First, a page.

Colorado can and should cut its prison population in half by 2025, according to a Sept. 5 report from the American Civil Liberties Union of Colorado
The report is one of 50 Blueprints for Smart Justice from the ACLU that identify problems with mass incarceration on a state-by-state basis. The point is to open discussion about each state’s unique situation and find solutions that work.
Here are the main takeaways from Colorado’s Blueprint.
How we stack up:
Colorado’s prison population is 20,136 as of June, down from 23,274 at its peak in 2008. The state ranked 16th in the nation for the number of people incarcerated, or under community supervision like parole or probation, on a per-capita basis: 2,830 per 100,000 adult residents in 2015.
Colorado had the ninth highest incarceration rate for black people, and the fourth highest for Latino people, as of 2014.
Of those incarcerated, 18 percent were in private prisons, compared to 7 percent of the state prison population across the U.S. The number of people in Colorado’s private prisons increased 83 percent between 2000 and 2018.
Colorado ranked 11th in the number of people serving life sentences as of 2016.
The ACLU’s report argues that harsh sentence enhancement laws, such as those for habitual offenders, and mandatory minimum sentences are driving mass incarceration in Colorado.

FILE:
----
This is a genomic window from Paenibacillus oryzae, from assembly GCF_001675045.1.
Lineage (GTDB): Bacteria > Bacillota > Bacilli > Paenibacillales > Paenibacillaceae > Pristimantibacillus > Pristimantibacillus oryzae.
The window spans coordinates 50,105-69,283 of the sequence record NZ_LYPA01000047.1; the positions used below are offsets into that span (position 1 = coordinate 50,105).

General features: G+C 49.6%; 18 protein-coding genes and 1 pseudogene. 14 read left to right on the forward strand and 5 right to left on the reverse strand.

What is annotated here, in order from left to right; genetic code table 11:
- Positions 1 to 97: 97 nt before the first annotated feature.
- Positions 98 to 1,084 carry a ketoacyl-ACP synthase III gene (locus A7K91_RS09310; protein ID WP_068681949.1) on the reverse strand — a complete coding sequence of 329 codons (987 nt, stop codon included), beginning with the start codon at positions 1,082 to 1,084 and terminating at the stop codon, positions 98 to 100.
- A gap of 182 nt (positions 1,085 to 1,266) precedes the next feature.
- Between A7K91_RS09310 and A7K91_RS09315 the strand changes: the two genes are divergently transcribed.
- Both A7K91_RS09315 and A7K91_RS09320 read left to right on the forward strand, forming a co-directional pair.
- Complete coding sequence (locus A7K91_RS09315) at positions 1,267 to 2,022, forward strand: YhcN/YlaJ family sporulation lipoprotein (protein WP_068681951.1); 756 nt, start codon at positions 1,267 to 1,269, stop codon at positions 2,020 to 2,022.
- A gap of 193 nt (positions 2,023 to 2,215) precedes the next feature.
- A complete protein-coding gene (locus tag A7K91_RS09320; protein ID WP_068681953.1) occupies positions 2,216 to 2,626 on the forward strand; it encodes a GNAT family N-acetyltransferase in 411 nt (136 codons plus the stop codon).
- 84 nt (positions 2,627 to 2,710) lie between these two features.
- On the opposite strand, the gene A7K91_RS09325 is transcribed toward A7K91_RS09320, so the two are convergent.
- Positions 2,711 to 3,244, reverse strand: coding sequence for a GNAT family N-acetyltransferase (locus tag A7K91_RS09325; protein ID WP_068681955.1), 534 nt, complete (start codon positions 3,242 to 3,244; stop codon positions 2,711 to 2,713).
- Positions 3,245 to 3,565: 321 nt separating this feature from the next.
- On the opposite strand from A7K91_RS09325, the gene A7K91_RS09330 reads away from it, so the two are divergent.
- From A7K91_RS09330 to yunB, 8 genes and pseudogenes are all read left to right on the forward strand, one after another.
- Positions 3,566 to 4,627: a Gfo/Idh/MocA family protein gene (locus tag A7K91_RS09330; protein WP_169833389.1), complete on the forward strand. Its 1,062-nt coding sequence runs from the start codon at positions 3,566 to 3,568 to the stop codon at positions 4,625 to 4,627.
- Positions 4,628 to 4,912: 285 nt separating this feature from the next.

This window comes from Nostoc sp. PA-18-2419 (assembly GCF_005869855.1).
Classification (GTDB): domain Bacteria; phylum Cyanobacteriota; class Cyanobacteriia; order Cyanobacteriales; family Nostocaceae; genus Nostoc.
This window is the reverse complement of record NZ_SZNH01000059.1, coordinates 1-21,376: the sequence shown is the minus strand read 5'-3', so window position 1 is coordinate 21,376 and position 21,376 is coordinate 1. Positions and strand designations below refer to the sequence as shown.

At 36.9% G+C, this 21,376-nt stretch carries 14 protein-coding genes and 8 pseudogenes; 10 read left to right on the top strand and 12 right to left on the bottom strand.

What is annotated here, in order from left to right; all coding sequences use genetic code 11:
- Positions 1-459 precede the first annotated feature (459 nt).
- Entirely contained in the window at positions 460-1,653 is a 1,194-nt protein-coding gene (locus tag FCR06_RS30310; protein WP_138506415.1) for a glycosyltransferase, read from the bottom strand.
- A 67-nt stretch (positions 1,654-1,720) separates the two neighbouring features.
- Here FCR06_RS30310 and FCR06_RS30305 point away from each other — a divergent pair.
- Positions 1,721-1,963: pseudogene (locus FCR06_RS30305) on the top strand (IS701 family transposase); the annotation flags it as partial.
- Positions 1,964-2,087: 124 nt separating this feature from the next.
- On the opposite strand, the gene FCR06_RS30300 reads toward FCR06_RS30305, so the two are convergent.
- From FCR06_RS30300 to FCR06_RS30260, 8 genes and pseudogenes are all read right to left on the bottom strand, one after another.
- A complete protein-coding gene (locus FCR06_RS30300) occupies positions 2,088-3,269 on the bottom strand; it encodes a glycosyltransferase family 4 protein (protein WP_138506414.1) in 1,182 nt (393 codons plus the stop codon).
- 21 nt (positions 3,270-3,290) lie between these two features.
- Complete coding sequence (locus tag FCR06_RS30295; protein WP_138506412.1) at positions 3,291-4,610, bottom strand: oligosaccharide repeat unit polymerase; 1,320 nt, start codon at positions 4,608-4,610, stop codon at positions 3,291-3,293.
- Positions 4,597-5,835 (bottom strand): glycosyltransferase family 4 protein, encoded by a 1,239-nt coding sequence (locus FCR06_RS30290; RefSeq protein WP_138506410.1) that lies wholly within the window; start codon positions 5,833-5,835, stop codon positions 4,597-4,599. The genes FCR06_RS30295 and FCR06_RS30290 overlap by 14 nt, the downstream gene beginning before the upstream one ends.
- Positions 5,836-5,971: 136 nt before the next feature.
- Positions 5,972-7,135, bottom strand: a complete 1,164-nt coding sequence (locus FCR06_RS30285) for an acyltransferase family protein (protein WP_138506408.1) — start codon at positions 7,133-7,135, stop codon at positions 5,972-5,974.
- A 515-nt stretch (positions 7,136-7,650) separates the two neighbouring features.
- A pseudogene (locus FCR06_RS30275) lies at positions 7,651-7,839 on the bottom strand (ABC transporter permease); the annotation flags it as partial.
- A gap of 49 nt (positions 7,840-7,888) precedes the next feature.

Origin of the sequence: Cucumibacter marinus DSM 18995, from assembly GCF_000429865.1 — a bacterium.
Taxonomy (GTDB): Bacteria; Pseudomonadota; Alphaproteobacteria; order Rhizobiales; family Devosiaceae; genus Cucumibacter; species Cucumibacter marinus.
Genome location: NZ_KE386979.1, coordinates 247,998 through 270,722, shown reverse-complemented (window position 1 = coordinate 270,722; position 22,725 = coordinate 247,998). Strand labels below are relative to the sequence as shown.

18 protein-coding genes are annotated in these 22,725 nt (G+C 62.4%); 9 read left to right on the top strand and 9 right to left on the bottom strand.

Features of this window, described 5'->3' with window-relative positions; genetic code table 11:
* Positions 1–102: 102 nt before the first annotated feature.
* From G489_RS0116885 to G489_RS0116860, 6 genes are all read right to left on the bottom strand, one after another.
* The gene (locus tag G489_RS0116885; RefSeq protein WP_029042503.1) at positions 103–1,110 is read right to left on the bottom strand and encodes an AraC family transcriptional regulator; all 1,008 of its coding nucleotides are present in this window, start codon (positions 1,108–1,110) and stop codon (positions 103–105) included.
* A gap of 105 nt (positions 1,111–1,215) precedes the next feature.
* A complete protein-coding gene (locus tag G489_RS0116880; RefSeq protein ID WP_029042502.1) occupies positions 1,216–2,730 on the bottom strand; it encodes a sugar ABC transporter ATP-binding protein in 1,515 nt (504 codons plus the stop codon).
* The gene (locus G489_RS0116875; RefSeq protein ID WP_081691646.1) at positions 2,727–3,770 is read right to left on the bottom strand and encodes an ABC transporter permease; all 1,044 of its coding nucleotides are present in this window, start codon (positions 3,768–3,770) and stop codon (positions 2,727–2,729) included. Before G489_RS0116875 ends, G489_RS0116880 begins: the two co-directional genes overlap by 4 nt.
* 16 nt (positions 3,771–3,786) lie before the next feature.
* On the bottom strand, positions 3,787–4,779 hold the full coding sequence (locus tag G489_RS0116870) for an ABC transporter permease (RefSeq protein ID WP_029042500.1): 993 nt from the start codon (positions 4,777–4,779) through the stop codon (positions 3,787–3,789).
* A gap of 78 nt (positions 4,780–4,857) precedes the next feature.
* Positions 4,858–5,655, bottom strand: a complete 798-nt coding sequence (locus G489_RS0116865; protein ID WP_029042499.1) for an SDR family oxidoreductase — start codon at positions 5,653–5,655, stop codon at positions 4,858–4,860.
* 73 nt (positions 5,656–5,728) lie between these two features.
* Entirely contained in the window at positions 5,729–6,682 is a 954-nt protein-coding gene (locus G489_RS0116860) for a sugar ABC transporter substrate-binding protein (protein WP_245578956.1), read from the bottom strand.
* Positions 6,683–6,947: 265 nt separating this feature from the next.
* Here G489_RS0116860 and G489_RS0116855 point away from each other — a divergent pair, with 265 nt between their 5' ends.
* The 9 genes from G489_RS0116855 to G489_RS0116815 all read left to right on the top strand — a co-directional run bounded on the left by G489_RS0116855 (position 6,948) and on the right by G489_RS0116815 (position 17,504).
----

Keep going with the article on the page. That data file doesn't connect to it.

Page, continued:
Although Senate Bill 13-250 helped reduce prison sentences for drug possession (14 percent of people convicted of possession were sent to prison after the bill’s 2013 passage, compared to 19 percent before), drug sentences still account for one in seven admissions.
Racial disparity is staggering. While black people made up 4 percent of Colorado’s adult population in 2017, they constituted 18 percent of the prison population. Latino people made up 19 percent of the adult population and 32 percent of the prison population. And American Indians made up less than 1 percent of the adult state population, but they represented 3 percent of the prison population.
The number of imprisoned women increased 58 percent between 2000 and 2018 — more than twice the rate for men.
Almost three-fourths of prisoners had issues with substance abuse as of June. While 37 percent of prisoners were considered to have mental health needs, only 5 percent were enrolled in mental health programs.
Colorado should start looking at addiction not as a crime, but as a public health problem, the ACLU’s report says. That means looking into alternatives to incarceration such as diversion programs and community-based treatment.